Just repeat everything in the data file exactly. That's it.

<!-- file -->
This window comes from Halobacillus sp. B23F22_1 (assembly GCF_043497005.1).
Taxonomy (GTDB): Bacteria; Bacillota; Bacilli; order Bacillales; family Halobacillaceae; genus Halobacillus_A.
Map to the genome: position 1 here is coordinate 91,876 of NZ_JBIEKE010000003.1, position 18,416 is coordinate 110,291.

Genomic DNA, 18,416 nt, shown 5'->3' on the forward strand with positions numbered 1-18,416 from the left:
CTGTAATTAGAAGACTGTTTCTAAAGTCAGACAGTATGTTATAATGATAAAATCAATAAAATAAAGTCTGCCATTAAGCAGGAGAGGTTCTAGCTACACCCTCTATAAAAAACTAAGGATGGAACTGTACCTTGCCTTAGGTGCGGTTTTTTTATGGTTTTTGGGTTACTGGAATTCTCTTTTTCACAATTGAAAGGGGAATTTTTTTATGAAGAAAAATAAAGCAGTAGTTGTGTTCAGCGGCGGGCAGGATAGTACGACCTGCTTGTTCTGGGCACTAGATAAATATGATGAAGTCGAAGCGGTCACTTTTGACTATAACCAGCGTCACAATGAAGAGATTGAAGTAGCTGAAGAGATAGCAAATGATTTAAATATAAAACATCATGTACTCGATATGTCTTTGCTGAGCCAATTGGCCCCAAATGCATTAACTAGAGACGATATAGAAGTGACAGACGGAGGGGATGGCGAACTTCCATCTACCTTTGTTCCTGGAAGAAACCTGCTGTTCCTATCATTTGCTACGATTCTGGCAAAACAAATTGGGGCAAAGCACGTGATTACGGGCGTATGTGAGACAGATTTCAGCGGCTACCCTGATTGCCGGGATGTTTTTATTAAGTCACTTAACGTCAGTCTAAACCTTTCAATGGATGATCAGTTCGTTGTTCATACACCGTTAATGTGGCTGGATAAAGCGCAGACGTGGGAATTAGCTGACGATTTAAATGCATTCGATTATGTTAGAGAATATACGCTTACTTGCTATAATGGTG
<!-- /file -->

This window comes from Halobacillus sp. B23F22_1 (assembly GCF_043497005.1).
Taxonomy (GTDB): Bacteria; Bacillota; Bacilli; order Bacillales; family Halobacillaceae; genus Halobacillus_A.
Map to the genome: position 1 here is coordinate 91,876 of NZ_JBIEKE010000003.1, position 18,416 is coordinate 110,291.

Genomic DNA, 18,416 nt, shown 5'->3' on the forward strand with positions numbered 1-18,416 from the left:
CTGTAATTAGAAGACTGTTTCTAAAGTCAGACAGTATGTTATAATGATAAAATCAATAAAATAAAGTCTGCCATTAAGCAGGAGAGGTTCTAGCTACACCCTCTATAAAAAACTAAGGATGGAACTGTACCTTGCCTTAGGTGCGGTTTTTTTATGGTTTTTGGGTTACTGGAATTCTCTTTTTCACAATTGAAAGGGGAATTTTTTTATGAAGAAAAATAAAGCAGTAGTTGTGTTCAGCGGCGGGCAGGATAGTACGACCTGCTTGTTCTGGGCACTAGATAAATATGATGAAGTCGAAGCGGTCACTTTTGACTATAACCAGCGTCACAATGAAGAGATTGAAGTAGCTGAAGAGATAGCAAATGATTTAAATATAAAACATCATGTACTCGATATGTCTTTGCTGAGCCAATTGGCCCCAAATGCATTAACTAGAGACGATATAGAAGTGACAGACGGAGGGGATGGCGAACTTCCATCTACCTTTGTTCCTGGAAGAAACCTGCTGTTCCTATCATTTGCTACGATTCTGGCAAAACAAATTGGGGCAAAGCACGTGATTACGGGCGTATGTGAGACAGATTTCAGCGGCTACCCTGATTGCCGGGATGTTTTTATTAAGTCACTTAACGTCAGTCTAAACCTTTCAATGGATGATCAGTTCGTTGTTCATACACCGTTAATGTGGCTGGATAAAGCGCAGACGTGGGAATTAGCTGACGATTTAAATGCATTCGATTATGTTAGAGAATATACGCTTACTTGCTATAATGGTG